[Editor’s note: the one asking this question did some follow-up research, finding his own really useful additional information on what Nebuchadnezzar did to fulfill the prophecies in Ezekiel and Jeremiah. His additional information is at the end of my original response.]
‘According to his own annals, Nebuchadnezzar invaded Egypt, CONQUERING parts of the Nile valley in 567 BC and “dealt a severe blow to its supremacy and power.”’ Is it really true that Neb’s annals states that and if so, could you please send me, if you can, a link so I can see the annual text myself? If not, could you let me know where you got your references from regarding that? You also said that “Jeremiah’s prophecy that Egypt would be conquered by Babylon was also fulfilled” . This is obviously different to what you say 6 years later in your answer to the Ezekiel question. What changed during that time?
If I sound judgmental or antagonistic please forgive me. I am Christian but this prophecy about Nebuchadnezzar conquering Egypt has really got to me! I’d appreciate a reply if/when you can.
It is entirely possible that the two answers I gave are not in perfect agreement, and if so, I apologize. I get a LOT of questions, making it difficult to do a top notch research on every single question. I apologize if what I said was only partly correct. Here is some relevant research:
The name of the journal is Israel Exploration Journal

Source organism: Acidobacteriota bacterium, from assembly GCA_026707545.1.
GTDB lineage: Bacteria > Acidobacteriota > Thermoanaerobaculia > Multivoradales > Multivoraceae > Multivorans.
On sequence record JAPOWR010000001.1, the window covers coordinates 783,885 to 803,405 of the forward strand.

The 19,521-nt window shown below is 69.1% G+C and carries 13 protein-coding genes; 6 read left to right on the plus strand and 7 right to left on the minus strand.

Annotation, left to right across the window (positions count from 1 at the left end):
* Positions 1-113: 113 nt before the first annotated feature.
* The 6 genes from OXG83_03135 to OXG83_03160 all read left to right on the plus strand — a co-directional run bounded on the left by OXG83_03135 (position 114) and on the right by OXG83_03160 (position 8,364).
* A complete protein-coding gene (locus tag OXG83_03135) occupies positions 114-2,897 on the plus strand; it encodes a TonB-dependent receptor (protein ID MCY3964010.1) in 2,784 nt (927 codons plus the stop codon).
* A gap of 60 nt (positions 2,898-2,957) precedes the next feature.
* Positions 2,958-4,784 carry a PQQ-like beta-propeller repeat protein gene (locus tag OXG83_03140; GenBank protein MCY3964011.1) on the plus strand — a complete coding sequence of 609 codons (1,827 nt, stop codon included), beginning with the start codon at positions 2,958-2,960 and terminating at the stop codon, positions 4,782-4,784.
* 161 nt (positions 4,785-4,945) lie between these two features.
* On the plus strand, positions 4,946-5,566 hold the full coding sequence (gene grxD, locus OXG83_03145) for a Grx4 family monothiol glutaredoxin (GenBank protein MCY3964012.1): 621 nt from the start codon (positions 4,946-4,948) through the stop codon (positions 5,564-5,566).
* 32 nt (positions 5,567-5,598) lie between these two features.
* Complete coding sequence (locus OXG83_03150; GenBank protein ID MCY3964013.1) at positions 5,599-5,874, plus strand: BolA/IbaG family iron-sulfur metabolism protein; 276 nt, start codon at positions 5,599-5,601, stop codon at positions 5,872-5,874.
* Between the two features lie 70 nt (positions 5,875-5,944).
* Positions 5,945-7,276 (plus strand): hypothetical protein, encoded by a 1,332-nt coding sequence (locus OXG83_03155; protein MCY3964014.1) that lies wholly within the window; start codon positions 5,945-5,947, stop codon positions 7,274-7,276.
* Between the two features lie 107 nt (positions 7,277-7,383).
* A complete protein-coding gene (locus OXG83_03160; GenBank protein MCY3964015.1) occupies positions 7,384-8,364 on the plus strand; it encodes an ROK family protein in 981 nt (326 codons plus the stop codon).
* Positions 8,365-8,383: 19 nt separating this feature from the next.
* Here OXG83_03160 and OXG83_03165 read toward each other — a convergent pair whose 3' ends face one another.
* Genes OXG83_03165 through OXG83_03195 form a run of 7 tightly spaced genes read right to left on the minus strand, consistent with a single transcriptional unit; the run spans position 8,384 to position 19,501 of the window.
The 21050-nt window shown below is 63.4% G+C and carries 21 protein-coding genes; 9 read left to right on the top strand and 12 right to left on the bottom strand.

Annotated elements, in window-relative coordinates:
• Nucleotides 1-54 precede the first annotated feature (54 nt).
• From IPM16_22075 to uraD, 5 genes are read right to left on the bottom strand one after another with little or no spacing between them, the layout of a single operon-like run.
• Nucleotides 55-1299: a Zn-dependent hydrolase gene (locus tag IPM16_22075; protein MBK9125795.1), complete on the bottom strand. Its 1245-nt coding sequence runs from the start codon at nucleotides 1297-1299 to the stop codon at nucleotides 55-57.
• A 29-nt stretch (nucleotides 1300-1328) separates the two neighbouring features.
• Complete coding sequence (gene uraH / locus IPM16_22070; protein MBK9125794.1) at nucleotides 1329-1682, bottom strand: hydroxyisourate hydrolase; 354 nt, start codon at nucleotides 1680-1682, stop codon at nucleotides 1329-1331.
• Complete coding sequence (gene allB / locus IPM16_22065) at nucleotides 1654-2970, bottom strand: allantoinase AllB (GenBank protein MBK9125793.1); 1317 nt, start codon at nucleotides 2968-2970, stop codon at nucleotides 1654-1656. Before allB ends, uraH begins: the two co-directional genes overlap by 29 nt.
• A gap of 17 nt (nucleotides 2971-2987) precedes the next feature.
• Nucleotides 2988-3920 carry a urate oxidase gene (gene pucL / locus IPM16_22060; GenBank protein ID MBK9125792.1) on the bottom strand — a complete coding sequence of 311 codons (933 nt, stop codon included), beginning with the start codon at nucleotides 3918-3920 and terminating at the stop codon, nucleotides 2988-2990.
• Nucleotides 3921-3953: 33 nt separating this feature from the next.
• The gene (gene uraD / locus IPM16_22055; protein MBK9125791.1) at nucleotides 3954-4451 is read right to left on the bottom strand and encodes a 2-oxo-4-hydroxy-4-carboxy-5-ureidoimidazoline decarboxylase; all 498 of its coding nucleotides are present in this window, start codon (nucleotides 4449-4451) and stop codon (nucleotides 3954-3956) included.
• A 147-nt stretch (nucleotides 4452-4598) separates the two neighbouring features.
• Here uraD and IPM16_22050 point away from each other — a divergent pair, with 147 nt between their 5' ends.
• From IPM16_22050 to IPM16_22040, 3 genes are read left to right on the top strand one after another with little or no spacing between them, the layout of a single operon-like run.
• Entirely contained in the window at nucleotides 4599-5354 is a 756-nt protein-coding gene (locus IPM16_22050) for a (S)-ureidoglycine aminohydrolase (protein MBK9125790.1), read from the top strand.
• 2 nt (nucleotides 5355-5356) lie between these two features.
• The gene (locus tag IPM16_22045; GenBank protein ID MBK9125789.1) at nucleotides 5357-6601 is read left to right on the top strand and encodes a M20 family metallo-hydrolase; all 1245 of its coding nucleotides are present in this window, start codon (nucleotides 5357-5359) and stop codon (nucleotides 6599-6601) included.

I feel that I have found as much as I can considering my limited resources. I came across an essay which states that according to the Elephantine Stela of Amasis (which I think documents a rebellion and rise of Amasis against Apries – ‘Hophra’ in the Jeremiah 44 – and involves Nebuchadnezza’s invasion of Egypt) Nebuchadnezzar never intended to conquer but “ invaded Egypt in order to defeat Amasis and to support Apries” (https://istina.msu.ru/media/publications/article/1e3/4f2/2758543/The_Elephantine_Stela_of_Amasis_Endl.pdf). This may strengthen the possibility that Ezekiel and Jeremiah weren’t prophesying a conquest considering the notion that the prophecies were directed at Nebuchadnezzar who obviously had his own intention to make war but not conquer.Regarding Ezekiel 29: 19, I looked through the Bible to find any part where the notion of “giving” land was not related to possessing or conquering land. So far all I can come across is, coincidentally, a verse by the same prophet, Ezekiel 11:17. The context of the prophecy is (depending on interpretation) the exiles returning to the land of Israel after the Persian conquest of Babylon. In this verse God says to the exiles that He’ll “give” them the land of Israel. This “giving” clearly doesn’t mean they’ll be ruling the land because when the exiles returned the land was still part of the Persian empire. Therefore, the conclusion is that God is saying He’ll give the exiles the ‘usage’ of the land i.e homes to live, crops, potential for prosperity etc. I believe this conclusion can only be so if the prophecy is interpreted to be regarding the exiles in 6th century and not the establishment of Israel in 1948 (unless one can say that this is a double-fulfilment prophecy). If this conclusion is right then we can be assured that the “giving of land” in Ezekiel 29: 19 is regards the wealth of the land rather than the occupation – especially when cross referenced with the phrase “array with the land” in Jeremiah 43: 12.The biggest problem I have with the 2 prophecies is Jeremiah 43: 9-10 where Jeremiah says Neb will place his throne on the hidden stones in Tahpanhes. However, looking at this it seems there is some mystery. Is God saying Neb will be ruling Tahpanhes? If so why does he say Neb will set his throne on the hidden stones? The “throne” seems figurative for his rule. Is God saying he’llTahpanhes or just the hidden stones? Why are the stones hidden? It has occurred to me that maybe what God is saying is that Neb will have ‘hidden’ i.e unofficial influence over Tahpanhes or even Egypt. I have no evidence of this but I read somewhere (I can’t find the source now) that Neb (I think) made an alliance with Egypt towards the end of his reign. If this is true then it’s possible that he would’ve had indirect influence over Egypt since a lower country will try to please a more powerful ally. This could explain the metaphorical throne on the hidden stones outside pharaoh’s palace in Tahpanhes. It’s only a theory and I don’t have the resources to dig deeper but maybe something worth looking into unless you have discovered something else regarding that passage.Best wishes,Jacob